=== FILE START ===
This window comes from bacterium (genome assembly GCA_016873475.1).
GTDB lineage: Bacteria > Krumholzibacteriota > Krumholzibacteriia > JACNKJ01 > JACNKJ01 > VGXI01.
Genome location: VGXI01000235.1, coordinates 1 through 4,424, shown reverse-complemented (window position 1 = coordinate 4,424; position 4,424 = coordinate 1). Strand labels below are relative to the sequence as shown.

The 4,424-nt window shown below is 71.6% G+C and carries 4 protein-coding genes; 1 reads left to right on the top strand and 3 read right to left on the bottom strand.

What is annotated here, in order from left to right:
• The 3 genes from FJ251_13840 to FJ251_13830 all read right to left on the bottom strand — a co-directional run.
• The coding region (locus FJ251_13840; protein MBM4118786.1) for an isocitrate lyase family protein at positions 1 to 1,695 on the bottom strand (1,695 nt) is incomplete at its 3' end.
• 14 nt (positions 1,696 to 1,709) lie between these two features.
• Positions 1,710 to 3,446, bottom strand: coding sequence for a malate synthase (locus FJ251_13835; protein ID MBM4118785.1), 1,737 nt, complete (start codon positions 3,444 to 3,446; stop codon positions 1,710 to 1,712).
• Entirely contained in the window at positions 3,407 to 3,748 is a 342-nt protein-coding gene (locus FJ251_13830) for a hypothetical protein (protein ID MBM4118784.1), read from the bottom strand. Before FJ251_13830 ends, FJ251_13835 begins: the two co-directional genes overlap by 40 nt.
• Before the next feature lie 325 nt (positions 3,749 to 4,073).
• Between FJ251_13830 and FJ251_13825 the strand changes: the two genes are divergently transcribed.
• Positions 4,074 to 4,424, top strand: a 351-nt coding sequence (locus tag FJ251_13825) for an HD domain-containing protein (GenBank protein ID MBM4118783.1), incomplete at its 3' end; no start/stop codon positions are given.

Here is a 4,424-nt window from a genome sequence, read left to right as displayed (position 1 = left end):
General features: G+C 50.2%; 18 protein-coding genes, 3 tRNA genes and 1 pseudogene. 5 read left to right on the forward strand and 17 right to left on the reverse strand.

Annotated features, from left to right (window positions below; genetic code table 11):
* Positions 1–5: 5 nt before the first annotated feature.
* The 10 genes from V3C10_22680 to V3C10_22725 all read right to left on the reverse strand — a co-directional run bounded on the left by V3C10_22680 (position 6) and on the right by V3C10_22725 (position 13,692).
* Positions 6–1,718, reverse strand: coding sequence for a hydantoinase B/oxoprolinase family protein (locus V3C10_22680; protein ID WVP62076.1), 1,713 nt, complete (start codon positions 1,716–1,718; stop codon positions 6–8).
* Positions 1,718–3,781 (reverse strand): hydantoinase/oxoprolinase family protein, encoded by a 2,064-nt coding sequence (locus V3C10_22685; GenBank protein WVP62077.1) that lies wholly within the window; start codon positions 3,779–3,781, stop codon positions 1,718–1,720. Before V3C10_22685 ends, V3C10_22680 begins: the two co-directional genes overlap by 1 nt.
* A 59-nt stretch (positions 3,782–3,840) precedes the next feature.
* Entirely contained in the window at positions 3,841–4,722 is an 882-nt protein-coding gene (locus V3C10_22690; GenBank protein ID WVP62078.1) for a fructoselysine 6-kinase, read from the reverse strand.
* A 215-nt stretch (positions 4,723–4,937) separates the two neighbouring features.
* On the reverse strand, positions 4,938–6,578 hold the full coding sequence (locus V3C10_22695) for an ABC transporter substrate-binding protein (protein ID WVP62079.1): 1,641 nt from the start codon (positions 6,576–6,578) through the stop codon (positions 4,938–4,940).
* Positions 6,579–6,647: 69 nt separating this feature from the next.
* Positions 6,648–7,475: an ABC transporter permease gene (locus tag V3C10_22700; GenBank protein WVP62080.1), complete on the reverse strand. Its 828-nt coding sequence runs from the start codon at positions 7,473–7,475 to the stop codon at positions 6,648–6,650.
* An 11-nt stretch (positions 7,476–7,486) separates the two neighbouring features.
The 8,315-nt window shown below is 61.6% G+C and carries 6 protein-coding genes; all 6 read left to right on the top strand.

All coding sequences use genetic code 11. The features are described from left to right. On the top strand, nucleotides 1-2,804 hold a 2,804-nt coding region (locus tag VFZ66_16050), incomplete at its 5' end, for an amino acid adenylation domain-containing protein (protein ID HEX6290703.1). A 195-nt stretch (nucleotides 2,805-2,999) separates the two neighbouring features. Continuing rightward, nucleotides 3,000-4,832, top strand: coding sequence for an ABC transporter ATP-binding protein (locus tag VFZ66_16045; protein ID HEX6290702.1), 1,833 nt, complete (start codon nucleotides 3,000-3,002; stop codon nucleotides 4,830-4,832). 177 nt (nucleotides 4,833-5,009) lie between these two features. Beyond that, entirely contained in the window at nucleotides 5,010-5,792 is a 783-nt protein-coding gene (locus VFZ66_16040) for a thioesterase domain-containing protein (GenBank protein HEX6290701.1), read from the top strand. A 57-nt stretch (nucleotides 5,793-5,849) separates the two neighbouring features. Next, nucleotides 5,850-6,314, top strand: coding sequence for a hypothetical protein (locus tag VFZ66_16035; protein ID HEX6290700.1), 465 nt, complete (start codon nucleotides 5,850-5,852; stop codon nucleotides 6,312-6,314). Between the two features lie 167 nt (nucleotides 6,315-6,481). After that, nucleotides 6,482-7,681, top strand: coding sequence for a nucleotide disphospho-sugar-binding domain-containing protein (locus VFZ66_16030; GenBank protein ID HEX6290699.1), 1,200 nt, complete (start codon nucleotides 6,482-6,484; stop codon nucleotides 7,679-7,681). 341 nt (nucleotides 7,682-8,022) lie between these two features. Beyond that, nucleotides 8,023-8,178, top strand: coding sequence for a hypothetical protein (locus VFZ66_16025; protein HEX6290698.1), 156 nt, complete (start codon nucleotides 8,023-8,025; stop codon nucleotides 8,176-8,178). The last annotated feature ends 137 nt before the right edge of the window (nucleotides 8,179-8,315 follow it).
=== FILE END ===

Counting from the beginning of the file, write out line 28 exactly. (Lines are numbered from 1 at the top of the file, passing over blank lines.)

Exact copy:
The 8,315-nt window shown below is 61.6% G+C and carries 6 protein-coding genes; all 6 read left to right on the top strand.